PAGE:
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C O U R S E 
The New Nordic Diet
Charlotte Mitril, University of Copenhagen
C O U R S E   L E C T U R E 
The Components of the New Nordic Diet
Notes taken on April 18, 2014 by Edward Tanguay
why there is a need for a Nordic Diet
many diseases today are diet related
concern for the environment and the planet's health calls for an update for the food culture in many countries
goals are to improve:
gastronomic potential
Nordic identity
1. more calories from plant foods and fewer from meat
over the past 50 years, consumption of meat has almost doubled
meat is less environmentally friendly than plants to produce
more herbs, nuts, potatoes, grains, fruits, vegetables
2. more foods from the sea and lakes
a large portion of the Nordic fishing catch is currently exported
Nordic countries have a vast amount of seaweed, a source of nutrition largely overlooked in the Western world
safety issues: some species of seaweed have a high amount of iodine
freshwater and sea foods has increases the variety in meals
can serve as a high protein diet replacing a large amount of meat
3. more foods from the wild countryside
Scandinavia has high access to these foods
collected by individual for free
plants, mushrooms, berries
potential systematic gathering and distribution
foods from the wild countryside differ from country to country and can be part of the identity of regional cuisine
dietary components
1. fruits and vegetables
average intake is 400 grams per day
recommended is 600 grams per day
reduces change of cardiovascular disease, obesity, certain cancers
Nordic ingredients
root vegetables
fresh herbs
dill, parsley, chives
2. potatoes
consumption of potatoes has fallen in Nordic countries to rise and pasta
dietary fiber
one of the foods with the least negative environmental impact
3. plants and mushrooms from the wild countryside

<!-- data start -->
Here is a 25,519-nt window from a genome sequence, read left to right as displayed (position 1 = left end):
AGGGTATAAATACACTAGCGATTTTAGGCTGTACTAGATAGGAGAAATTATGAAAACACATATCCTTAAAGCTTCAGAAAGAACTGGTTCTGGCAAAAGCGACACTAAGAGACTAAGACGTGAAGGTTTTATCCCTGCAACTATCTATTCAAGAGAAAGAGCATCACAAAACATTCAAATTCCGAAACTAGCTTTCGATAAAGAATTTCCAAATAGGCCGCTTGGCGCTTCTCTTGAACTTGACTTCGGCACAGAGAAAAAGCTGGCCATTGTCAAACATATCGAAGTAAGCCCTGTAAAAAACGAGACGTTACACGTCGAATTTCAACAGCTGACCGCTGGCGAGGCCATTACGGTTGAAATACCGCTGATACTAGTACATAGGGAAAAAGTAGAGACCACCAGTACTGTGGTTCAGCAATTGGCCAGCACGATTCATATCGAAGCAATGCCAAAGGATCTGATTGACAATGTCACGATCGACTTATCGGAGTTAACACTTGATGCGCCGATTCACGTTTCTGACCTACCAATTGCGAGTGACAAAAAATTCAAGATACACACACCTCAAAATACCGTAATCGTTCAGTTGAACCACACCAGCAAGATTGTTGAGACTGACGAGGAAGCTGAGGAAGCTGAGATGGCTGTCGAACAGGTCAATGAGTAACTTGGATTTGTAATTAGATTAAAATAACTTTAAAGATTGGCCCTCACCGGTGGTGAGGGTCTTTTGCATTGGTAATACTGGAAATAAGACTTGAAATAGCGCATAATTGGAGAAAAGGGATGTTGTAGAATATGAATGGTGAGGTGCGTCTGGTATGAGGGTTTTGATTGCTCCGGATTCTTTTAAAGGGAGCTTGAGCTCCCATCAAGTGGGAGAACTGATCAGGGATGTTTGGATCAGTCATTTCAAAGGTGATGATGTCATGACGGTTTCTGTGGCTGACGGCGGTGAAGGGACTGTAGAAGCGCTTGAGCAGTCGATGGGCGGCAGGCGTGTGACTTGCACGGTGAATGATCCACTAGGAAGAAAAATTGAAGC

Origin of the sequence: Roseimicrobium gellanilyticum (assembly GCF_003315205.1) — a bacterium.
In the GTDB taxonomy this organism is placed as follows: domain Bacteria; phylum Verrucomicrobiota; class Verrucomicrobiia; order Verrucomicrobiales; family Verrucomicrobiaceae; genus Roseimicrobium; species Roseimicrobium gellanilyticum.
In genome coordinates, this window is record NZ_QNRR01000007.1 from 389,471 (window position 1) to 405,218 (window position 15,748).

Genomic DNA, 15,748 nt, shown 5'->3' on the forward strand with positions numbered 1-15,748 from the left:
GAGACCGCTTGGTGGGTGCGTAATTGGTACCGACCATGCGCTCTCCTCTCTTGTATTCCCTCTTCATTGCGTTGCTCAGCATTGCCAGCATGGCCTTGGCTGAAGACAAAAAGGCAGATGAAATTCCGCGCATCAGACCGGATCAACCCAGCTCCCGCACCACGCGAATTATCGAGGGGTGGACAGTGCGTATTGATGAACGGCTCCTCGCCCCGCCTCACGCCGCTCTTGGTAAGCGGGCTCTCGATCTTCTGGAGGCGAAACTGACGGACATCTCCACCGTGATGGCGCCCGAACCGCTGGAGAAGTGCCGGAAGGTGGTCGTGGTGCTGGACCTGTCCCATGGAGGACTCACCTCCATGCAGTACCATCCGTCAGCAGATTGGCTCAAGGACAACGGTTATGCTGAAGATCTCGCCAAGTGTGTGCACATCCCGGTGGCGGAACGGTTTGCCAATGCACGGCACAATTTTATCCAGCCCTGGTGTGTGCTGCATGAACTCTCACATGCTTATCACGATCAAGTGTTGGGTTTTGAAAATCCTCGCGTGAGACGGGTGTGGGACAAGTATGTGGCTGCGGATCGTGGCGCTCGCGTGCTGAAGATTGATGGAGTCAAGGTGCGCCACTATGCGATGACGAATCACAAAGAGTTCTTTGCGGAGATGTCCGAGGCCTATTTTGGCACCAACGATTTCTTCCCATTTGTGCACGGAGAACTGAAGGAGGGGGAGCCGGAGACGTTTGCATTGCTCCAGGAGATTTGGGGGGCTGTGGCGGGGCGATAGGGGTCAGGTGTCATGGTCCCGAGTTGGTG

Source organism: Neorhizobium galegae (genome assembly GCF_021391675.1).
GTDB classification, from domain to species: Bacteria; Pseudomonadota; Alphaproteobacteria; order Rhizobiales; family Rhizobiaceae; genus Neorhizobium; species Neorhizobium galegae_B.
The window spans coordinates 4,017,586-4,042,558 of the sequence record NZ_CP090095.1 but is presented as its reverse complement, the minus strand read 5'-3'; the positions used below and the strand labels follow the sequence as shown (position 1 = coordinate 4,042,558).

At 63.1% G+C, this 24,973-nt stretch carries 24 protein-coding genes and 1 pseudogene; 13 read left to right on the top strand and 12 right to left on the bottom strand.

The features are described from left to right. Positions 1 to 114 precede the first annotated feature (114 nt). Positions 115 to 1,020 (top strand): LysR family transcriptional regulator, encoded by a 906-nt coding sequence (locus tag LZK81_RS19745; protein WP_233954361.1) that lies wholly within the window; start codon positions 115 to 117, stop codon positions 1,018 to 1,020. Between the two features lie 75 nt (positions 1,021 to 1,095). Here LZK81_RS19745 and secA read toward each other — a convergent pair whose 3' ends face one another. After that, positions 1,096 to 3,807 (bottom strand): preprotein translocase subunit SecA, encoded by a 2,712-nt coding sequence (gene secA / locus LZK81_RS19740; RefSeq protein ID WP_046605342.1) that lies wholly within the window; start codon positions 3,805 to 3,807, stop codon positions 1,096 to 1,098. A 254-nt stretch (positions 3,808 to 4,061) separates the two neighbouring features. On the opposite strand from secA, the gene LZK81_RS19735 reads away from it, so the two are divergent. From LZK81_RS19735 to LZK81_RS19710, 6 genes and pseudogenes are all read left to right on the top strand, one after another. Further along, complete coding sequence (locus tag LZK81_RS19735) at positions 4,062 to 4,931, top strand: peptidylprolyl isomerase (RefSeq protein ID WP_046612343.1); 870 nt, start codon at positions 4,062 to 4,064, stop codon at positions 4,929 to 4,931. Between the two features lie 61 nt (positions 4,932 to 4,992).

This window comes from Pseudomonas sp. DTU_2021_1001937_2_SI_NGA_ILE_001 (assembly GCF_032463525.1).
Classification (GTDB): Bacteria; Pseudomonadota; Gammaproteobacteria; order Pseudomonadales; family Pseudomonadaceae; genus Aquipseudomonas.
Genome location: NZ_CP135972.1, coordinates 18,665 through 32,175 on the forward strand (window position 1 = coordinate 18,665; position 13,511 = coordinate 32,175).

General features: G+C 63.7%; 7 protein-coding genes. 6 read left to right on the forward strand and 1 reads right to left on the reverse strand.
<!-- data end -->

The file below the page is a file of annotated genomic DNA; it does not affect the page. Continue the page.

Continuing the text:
at present the Danish population eats practically no plants and mushrooms from the wild countryside
New Nordic Diet: 5g/day of wild plants
some are toxic so concern should be taken
4. whole grain
significant inverse association between intake of whole grain and risk of:
cardiovascular disease
type 2 diabetes
weight gain and obesity
Danish population currently intakes less than half of recommended levels
5. nuts
associated with reduction of cardiovascular disease
have a lot of flavor and can be used as an alternative to sweets
they make salads, cereals and bread more appetizing
recommended: 30g/day
currently Danish population intakes only 1g/day
6. fish and shellfish
fatty fish have a high amount of n-3 fatty acids
shown to improve child brain development
helpl prevent cardiovascular disease in adults
high content of vitamins and minerals
vitamin D
7. seaweed
an overlooked source of nutrition in the Western world
the intake in the Danish population is close to zero
although it was historically part of the poor man's diet all along the Nordic coastline
high content of:
dietary fiber
fatty acids
the composition of seaweed varies greatly from species to species
there is a risk in some species of a relatively high amount of iodine
the majority of seaweed in the Nordic region is edible and non-toxic
recommendation is set at 5g per day because of the high iodine content
8. meat
free range livestock and game
meat among the least environmentally friendly foods
the goal of the New Nordic Diet is to decrease the intake of meat and replace it with more environmentally-friendly protein sources such as
fish, shellfish, legumes, nuts
focuses on meat from free range animals for sustainability and potentially also for health
studies show that meat from animals that graze hae a healthier acid composition with less saturated fat and more polyunsaturated than animals raised indoors without access to grass